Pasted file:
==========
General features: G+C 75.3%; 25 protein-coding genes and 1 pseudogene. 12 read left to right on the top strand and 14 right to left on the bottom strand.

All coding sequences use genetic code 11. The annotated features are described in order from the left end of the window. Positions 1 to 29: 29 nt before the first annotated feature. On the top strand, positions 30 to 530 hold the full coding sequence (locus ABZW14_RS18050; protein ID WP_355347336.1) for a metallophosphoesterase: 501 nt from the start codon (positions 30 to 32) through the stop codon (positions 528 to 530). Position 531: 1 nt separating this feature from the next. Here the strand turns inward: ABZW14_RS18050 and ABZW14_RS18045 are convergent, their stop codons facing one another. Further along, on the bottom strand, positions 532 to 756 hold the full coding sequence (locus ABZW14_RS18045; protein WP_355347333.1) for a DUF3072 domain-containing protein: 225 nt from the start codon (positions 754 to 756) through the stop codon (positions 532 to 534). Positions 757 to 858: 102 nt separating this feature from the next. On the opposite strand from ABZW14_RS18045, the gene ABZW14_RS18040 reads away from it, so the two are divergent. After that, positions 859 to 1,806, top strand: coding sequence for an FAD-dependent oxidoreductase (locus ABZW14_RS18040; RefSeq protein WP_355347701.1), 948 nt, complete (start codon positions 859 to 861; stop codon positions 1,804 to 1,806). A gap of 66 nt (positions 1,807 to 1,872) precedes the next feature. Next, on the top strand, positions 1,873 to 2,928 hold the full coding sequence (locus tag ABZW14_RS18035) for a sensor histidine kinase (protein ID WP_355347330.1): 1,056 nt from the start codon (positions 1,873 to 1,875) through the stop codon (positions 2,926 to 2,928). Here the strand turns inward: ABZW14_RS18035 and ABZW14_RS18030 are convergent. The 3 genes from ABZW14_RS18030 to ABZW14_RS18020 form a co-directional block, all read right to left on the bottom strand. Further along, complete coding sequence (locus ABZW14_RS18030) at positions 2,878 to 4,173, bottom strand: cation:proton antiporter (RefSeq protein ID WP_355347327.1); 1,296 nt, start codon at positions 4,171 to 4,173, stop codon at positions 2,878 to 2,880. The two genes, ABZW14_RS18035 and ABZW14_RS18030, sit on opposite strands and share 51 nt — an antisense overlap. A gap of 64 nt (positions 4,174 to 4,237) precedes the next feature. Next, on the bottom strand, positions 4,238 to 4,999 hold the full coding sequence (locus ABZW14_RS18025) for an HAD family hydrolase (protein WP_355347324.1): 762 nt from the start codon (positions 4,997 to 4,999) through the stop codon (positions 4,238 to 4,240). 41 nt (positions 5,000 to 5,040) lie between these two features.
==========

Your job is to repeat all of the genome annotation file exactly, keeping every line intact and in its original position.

General features: G+C 75.3%; 25 protein-coding genes and 1 pseudogene. 12 read left to right on the top strand and 14 right to left on the bottom strand.

All coding sequences use genetic code 11. The annotated features are described in order from the left end of the window. Positions 1 to 29: 29 nt before the first annotated feature. On the top strand, positions 30 to 530 hold the full coding sequence (locus ABZW14_RS18050; protein ID WP_355347336.1) for a metallophosphoesterase: 501 nt from the start codon (positions 30 to 32) through the stop codon (positions 528 to 530). Position 531: 1 nt separating this feature from the next. Here the strand turns inward: ABZW14_RS18050 and ABZW14_RS18045 are convergent, their stop codons facing one another. Further along, on the bottom strand, positions 532 to 756 hold the full coding sequence (locus ABZW14_RS18045; protein WP_355347333.1) for a DUF3072 domain-containing protein: 225 nt from the start codon (positions 754 to 756) through the stop codon (positions 532 to 534). Positions 757 to 858: 102 nt separating this feature from the next. On the opposite strand from ABZW14_RS18045, the gene ABZW14_RS18040 reads away from it, so the two are divergent. After that, positions 859 to 1,806, top strand: coding sequence for an FAD-dependent oxidoreductase (locus ABZW14_RS18040; RefSeq protein WP_355347701.1), 948 nt, complete (start codon positions 859 to 861; stop codon positions 1,804 to 1,806). A gap of 66 nt (positions 1,807 to 1,872) precedes the next feature. Next, on the top strand, positions 1,873 to 2,928 hold the full coding sequence (locus tag ABZW14_RS18035) for a sensor histidine kinase (protein ID WP_355347330.1): 1,056 nt from the start codon (positions 1,873 to 1,875) through the stop codon (positions 2,926 to 2,928). Here the strand turns inward: ABZW14_RS18035 and ABZW14_RS18030 are convergent. The 3 genes from ABZW14_RS18030 to ABZW14_RS18020 form a co-directional block, all read right to left on the bottom strand. Further along, complete coding sequence (locus ABZW14_RS18030) at positions 2,878 to 4,173, bottom strand: cation:proton antiporter (RefSeq protein ID WP_355347327.1); 1,296 nt, start codon at positions 4,171 to 4,173, stop codon at positions 2,878 to 2,880. The two genes, ABZW14_RS18035 and ABZW14_RS18030, sit on opposite strands and share 51 nt — an antisense overlap. A gap of 64 nt (positions 4,174 to 4,237) precedes the next feature. Next, on the bottom strand, positions 4,238 to 4,999 hold the full coding sequence (locus ABZW14_RS18025) for an HAD family hydrolase (protein WP_355347324.1): 762 nt from the start codon (positions 4,997 to 4,999) through the stop codon (positions 4,238 to 4,240). 41 nt (positions 5,000 to 5,040) lie between these two features.